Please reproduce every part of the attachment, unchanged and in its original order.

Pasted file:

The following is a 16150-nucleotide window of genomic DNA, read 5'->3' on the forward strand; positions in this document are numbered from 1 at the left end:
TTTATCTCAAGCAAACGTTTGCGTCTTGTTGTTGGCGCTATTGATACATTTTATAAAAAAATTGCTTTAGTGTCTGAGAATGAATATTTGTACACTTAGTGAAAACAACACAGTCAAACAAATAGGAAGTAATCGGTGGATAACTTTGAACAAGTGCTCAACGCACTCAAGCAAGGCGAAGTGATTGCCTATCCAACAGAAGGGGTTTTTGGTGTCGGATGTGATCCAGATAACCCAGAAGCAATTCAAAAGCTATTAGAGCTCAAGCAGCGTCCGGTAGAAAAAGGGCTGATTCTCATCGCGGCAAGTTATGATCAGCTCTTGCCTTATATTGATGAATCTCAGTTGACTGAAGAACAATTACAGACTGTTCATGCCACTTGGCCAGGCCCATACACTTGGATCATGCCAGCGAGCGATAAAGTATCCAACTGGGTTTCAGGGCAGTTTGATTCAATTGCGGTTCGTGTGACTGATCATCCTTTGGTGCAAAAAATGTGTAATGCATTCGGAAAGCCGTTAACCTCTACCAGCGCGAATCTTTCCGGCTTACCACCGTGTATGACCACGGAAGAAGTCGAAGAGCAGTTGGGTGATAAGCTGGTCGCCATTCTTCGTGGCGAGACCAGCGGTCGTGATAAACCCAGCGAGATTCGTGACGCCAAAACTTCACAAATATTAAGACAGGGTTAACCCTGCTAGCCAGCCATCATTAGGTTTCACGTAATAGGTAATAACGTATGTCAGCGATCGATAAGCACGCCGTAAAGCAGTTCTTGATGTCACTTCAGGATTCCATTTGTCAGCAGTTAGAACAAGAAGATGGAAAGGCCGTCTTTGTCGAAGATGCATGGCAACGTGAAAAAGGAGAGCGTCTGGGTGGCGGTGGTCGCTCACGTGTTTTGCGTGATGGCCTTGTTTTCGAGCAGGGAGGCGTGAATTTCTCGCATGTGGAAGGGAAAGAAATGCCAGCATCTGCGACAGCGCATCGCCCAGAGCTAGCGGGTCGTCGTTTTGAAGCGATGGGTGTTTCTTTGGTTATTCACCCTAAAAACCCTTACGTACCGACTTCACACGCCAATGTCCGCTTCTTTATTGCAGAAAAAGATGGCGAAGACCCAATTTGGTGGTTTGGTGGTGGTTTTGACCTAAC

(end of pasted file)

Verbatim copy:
The following is a 16150-nucleotide window of genomic DNA, read 5'->3' on the forward strand; positions in this document are numbered from 1 at the left end:
TTTATCTCAAGCAAACGTTTGCGTCTTGTTGTTGGCGCTATTGATACATTTTATAAAAAAATTGCTTTAGTGTCTGAGAATGAATATTTGTACACTTAGTGAAAACAACACAGTCAAACAAATAGGAAGTAATCGGTGGATAACTTTGAACAAGTGCTCAACGCACTCAAGCAAGGCGAAGTGATTGCCTATCCAACAGAAGGGGTTTTTGGTGTCGGATGTGATCCAGATAACCCAGAAGCAATTCAAAAGCTATTAGAGCTCAAGCAGCGTCCGGTAGAAAAAGGGCTGATTCTCATCGCGGCAAGTTATGATCAGCTCTTGCCTTATATTGATGAATCTCAGTTGACTGAAGAACAATTACAGACTGTTCATGCCACTTGGCCAGGCCCATACACTTGGATCATGCCAGCGAGCGATAAAGTATCCAACTGGGTTTCAGGGCAGTTTGATTCAATTGCGGTTCGTGTGACTGATCATCCTTTGGTGCAAAAAATGTGTAATGCATTCGGAAAGCCGTTAACCTCTACCAGCGCGAATCTTTCCGGCTTACCACCGTGTATGACCACGGAAGAAGTCGAAGAGCAGTTGGGTGATAAGCTGGTCGCCATTCTTCGTGGCGAGACCAGCGGTCGTGATAAACCCAGCGAGATTCGTGACGCCAAAACTTCACAAATATTAAGACAGGGTTAACCCTGCTAGCCAGCCATCATTAGGTTTCACGTAATAGGTAATAACGTATGTCAGCGATCGATAAGCACGCCGTAAAGCAGTTCTTGATGTCACTTCAGGATTCCATTTGTCAGCAGTTAGAACAAGAAGATGGAAAGGCCGTCTTTGTCGAAGATGCATGGCAACGTGAAAAAGGAGAGCGTCTGGGTGGCGGTGGTCGCTCACGTGTTTTGCGTGATGGCCTTGTTTTCGAGCAGGGAGGCGTGAATTTCTCGCATGTGGAAGGGAAAGAAATGCCAGCATCTGCGACAGCGCATCGCCCAGAGCTAGCGGGTCGTCGTTTTGAAGCGATGGGTGTTTCTTTGGTTATTCACCCTAAAAACCCTTACGTACCGACTTCACACGCCAATGTCCGCTTCTTTATTGCAGAAAAAGATGGCGAAGACCCAATTTGGTGGTTTGGTGGTGGTTTTGACCTAAC